Cranberries

Nov 21, 2015 | 2015 Articles, Food Fun, Margaret Mendel

by Margaret Mendel

Recipe perfect for your Thanksgiving dinner at the end of this post.

Cranberries are native to the mid-Atlantic region of the North American continent. These small tart berries thrive in the acidic peat soil of that region. For eons the indigenous people living in that area have used these berries for everything from cooking, to dyes for textiles, to medicines.

The Algonquin, Chippewa, and Mohegan tribes ate cranberries as fresh fruit or dried them to be stored and eaten during the winter season. Some indigenous communities made tea out of the leaves, while the Inuktitut of eastern Ontario not only ate the berries; they smoked the leaves of the cranberry bush.

A common use of cranberries was to pound the fruit with an equal part dried deer or bear meat and a portion of fat tallow. This mixture when stored in animal skin pouches would last for months. This food was such a convenient source of protein and energy that not only did the indigenous people eat this, but also it eventually became an essential food for European hunters involved in the fur trade. cranberries

The Chippewa used the cranberry as bait to trap the snowshoe hare. Cree not only ate the berries, but also crushed the fruit to make a dye to color porcupine quills for clothing and jewelry. Though the cranberry was used for a wide variety of purposes, the real power behind these berries was its nutritional value. Iroquois and Chippewa ate cranberries for their restorative value after long hunting trips. Other native communities used this tart fruit as a laxative, to treat a fevered child, or relieve stomach cramps. Cranberries when mixed with cornmeal made an excellent poultice for wounds and blood poisoning.

So, by the time the Pilgrims stumbled onto the shore of the new world in 1620 and were handed a basket of cranberries, as many of the history books tell it, the indigenous population quite likely knew they were offering food with restorative properties to the newcomers.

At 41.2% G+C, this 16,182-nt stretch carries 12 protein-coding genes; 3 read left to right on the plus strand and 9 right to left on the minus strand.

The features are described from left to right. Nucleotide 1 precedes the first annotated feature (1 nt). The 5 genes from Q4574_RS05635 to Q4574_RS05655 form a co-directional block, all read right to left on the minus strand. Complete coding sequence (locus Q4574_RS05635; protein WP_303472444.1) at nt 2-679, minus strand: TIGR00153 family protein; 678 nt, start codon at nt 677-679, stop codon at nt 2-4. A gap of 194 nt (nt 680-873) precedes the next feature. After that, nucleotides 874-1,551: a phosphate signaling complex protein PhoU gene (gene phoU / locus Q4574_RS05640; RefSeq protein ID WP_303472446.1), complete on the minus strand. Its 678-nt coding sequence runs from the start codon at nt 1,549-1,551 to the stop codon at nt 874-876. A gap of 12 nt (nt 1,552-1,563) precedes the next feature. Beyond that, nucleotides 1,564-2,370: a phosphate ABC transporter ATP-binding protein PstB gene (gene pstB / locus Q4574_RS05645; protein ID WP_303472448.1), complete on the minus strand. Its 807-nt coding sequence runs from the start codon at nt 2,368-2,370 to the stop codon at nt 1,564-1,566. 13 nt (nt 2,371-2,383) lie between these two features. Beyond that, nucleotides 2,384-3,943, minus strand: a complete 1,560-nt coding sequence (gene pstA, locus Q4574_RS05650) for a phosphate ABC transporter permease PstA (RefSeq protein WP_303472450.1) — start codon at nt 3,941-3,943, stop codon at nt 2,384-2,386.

The colonialists were indifferent to the way the native population used the cranberry. Over time the settlers adapted the fruit to fit the recipes they brought with them from the Old World using the fruit as they would have used similar sour fruits, as a sauce for wild fowl. Then in 1622 when the British brought honeybees to North America the use of these berries changed completely. That made it possible to use cranberries in pies and tarts.cranberries

Around 1816, Captain Henry Hall, a Revolutionary War Officer, began to cultivate the cranberry. By 1820 he was shipping his cranberry harvests to Boston and New York City. He eventually introduced his strain of berries to Massachusetts, New Jersey and Wisconsin. Then in the late 1800s starters of his cranberry plants were established in Oregon and Washington State.

Though there were patches of cranberries in Great Britain, Russia and The Netherlands, this sour, little berry that is harvested today and used so widely is distinctively the North America cranberry.

Researchers now believe that it is the strong acidity in cranberries and cranberry juice that help prevent urinary tract infection. It appears that the acid acts as a barrier to a bacterium that latches onto the urinary tract lining. This information has led cancer research to explore the possibility of the benefits of cranberries in treating stomach ulcers and even intestinal cancer.